WINTER HAVEN, Fla. -- The Indians don't take spots on their 40-man roster lightly. They lost two pretty good prospects -- outfielder Ryan Goleski and right-hander Jim Ed Warden -- to the Rule 5 Draft this winter because they ran out of room for them on their jam-packed 40-man.

Mike Rouse's standing on that roster, then, shouldn't be taken lightly, either. He's here for a reason.

"He's a guy we thought was worthy of a roster spot," general manager Mark Shapiro said, "and you know how much we value roster spots."

Of the three candidates for the Tribe's utility infield spot, the 26-year-old Rouse is the most experienced at short, which certainly works in his favor, considering the Indians want a qualified backup to Jhonny Peralta.

Hector Luna and Luis Rivas are trying to refine their performance at the position, while Rouse is simply picking up where he left off in an impressive defensive season at Triple-A Sacramento, where he made just eight errors in 98 games.

On Sunday, Rouse got the start at short against the Dodgers and made a stellar diving stop of a grounder from Matt Kemp in the second inning. He also singled, walked, scored a run and stole a base.

"He had a real good day," manager Eric Wedge said. "He had a lot of action out there. We saw a lot of good things out of him."

A big reason for the Indians' interest in claiming Rouse off waivers from the A's last September is the fact that he's left-handed at the plate.

"He complements the three right-handed hitters [Peralta, Andy Marte and Josh Barfield] we've got in the infield," Shapiro said.

Keeping quiet: C.C. Sabathia's agent, Brian Peters of Legacy Sports, and the Indians are not in discussions about a contract extension for the left-hander, who is eligible for free agency after the 2008 season.

"I know they're not talking," Sabathia said.

When asked about his contract situation, Sabathia just shrugs.

"I'm a long way away from that," he said. "The guy you should be talking to is Jake Westbrook, because he's a free agent after this year."

Sabathia is more focused on his pitching for now. He worked five scoreless innings against the Dodgers on Sunday, throwing 80 pitches. He struck out a pair of batters and wants to start striking out more.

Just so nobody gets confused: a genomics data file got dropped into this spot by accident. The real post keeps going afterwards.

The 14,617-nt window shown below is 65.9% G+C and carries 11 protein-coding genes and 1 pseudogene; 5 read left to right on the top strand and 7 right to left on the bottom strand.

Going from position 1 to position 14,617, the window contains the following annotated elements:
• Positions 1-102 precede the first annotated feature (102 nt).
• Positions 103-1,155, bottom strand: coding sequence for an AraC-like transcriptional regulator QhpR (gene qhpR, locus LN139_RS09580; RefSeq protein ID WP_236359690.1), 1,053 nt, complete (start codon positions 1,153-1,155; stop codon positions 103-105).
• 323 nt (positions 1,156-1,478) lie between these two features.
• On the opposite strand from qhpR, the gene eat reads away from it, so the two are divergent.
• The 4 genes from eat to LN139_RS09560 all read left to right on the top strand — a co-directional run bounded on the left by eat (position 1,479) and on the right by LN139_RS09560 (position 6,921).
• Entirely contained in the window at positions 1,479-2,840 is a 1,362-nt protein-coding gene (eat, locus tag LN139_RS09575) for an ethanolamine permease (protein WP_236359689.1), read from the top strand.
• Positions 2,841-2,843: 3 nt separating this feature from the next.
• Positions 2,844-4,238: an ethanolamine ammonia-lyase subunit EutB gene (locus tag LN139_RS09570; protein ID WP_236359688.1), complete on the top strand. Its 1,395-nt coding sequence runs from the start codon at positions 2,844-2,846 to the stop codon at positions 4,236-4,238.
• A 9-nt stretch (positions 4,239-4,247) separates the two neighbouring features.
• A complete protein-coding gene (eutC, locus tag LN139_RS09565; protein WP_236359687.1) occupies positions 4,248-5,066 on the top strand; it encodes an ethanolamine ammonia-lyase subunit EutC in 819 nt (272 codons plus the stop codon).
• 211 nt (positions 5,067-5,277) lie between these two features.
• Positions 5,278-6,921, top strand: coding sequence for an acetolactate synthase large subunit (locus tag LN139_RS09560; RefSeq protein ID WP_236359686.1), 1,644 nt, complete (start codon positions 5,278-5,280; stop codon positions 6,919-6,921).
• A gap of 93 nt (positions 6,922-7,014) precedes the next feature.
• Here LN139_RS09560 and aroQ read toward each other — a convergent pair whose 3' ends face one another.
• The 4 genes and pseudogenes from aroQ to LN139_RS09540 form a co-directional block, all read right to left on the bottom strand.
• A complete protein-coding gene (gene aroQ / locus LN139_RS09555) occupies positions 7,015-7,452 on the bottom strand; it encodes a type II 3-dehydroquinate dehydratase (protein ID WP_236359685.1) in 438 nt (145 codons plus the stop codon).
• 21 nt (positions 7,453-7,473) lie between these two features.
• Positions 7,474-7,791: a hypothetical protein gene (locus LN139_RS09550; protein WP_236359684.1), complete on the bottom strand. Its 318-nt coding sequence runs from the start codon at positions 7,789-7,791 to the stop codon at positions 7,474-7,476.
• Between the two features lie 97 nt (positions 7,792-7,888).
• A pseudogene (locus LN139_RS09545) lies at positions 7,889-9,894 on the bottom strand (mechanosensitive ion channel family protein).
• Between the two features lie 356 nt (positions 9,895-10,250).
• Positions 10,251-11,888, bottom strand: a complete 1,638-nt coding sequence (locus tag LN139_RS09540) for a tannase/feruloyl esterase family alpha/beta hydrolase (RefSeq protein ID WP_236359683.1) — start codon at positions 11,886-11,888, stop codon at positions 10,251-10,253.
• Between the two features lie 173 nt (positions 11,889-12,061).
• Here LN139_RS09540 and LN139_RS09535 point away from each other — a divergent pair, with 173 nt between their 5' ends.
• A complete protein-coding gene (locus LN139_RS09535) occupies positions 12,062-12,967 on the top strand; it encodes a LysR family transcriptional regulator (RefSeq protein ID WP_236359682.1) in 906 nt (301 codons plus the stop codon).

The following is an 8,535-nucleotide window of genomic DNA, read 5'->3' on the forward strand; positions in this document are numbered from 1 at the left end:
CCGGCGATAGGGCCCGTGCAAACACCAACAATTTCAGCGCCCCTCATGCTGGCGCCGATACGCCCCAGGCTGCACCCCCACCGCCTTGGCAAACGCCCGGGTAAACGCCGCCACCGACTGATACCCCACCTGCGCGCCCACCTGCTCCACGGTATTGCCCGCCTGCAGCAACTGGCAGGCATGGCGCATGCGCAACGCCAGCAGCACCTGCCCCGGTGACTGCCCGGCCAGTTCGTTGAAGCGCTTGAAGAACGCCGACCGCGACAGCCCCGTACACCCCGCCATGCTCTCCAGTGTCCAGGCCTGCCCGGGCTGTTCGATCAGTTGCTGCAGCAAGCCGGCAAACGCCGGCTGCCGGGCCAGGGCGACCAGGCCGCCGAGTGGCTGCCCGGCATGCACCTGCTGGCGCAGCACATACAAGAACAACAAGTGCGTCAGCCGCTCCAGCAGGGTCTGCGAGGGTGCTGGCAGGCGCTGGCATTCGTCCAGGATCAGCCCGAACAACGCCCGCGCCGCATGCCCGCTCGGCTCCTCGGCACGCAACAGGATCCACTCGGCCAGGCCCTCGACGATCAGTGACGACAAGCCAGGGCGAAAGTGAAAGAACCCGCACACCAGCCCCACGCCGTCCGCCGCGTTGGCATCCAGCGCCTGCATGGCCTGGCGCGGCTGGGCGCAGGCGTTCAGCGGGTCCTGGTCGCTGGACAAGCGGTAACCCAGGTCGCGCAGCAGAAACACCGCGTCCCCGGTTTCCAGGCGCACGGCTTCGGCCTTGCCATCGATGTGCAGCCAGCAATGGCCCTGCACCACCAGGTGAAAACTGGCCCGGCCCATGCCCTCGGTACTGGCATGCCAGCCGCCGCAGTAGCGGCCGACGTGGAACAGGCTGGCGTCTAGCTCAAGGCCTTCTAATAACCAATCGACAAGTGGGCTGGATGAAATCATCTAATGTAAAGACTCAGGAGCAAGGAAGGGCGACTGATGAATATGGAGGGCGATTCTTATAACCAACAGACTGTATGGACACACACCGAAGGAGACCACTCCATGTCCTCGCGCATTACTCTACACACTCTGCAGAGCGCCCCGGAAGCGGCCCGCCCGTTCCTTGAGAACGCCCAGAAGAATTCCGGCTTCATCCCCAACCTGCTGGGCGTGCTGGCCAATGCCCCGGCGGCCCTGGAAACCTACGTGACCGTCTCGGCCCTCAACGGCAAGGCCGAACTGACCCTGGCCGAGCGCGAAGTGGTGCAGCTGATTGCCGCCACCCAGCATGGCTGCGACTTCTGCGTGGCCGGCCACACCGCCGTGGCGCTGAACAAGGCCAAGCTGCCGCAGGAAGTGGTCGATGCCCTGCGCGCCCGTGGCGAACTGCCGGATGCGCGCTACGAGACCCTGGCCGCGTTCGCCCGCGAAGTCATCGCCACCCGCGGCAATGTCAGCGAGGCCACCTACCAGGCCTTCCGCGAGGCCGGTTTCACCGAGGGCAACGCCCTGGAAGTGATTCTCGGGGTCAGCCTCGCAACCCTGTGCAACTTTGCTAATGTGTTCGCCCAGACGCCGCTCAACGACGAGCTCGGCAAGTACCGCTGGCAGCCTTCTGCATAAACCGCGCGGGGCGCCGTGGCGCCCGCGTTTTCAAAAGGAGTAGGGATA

"I need to start getting more strikeouts," he said. "Usually, my cutter or slider [get strikeouts]. It's not all the way there. But I still have two more starts and a couple bullpens to get it right."

Good advice: Sabathia has been there. He knows what Cliff Lee is feeling right now.

All the more reason why the advice Sabathia had for Lee, who will miss at least the first two weeks of the season with a strained right abdominal muscle, should carry weight.

"I just try to talk to Cliff and tell him not to rush back," Sabathia said. "We need him for the long haul."

Lee's injury is more centrally located than the oblique strain Sabathia suffered on his right side each of the past two seasons. Nonetheless, the injuries are similar in their pesky nature.

"It takes a lot of time to heal," Sabathia said, "and a lot of time before you don't feel it."

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As for the pain the Indians' rotation will feel in Lee's absence, Sabathia remains optimistic.

"Any time you lose a guy in the rotation, it hurts you," he said. "But hopefully Fausto [Carmona] can pick us up until we get [Lee] back."

Lee played catch from 60 feet Saturday and reported no pain.

Going deep: It's expected that the Opening Day bullpen will consist of Joe Borowski, Roberto Hernandez, Rafael Betancourt, Aaron Fultz, Fernando Cabrera, Jason Davis and Matt Miller.

But Wedge is still interested in watching the likes of Tom Mastny, Juan Lara, Brian Sikorski, Jeff Harris and Tony Sipp to get a read on what kind of depth they'll provide this season. Ed Mujica and Rafael Perez, who were both optioned to Buffalo this week, are also in the mix and were sent down to ensure they keep getting consistent innings.

"We need them ready in case we need them early," Wedge said.

All it takes is one fluke injury, and the makeup of the bullpen can change. That's what happened to the Tribe last season, when both Miller and Betancourt went down in the same inning of an April game against the Orioles.

"Baseball is a strange game," Wedge said. "You don't want to assume anything."

Wedge said the right-handed Mastny and the left-handed Lara, who both pitched a scoreless inning Sunday, are considered the Tribe's top two depth options.

Tribe tidbits: Luna created a big inning for the Indians with his speed down the first-base line on Sunday. He hit a grounder to Dodgers third baseman Andy La Roche, who rushed his throw to first and threw the ball away. The Indians capitalized with a pair of unearned runs. "He's turned it up a notch," Wedge said of Luna. "I take note of how he pressures a defense with how he gets down the line." ... Ryan Garko bobbled a ball at first Sunday, but he also came through with a pair of two-out RBI singles. "He just needs to keep playing and doing his defensive work," Wedge said. "I think he'll get better. He had one of his best work days [at first base] the other day." ... Non-roster invitee Rivas is still in the mix for the utility infield job, but he needs more work at short. To ensure he gets it, the Indians played him in a Minor League intrasquad game Sunday. He went 1-for-4 at the plate.

On deck: Right-hander Adam Miller will make what might be his last Grapefruit League start against the Braves at 1:05 p.m. ET Sunday at Disney's Wide World of Sports complex. The Indians have loved what they've seen from Miller, who has yet to allow a run in nine innings of work and is bound for the top spot in the Buffalo rotation. He'll oppose left-hander Chuck James.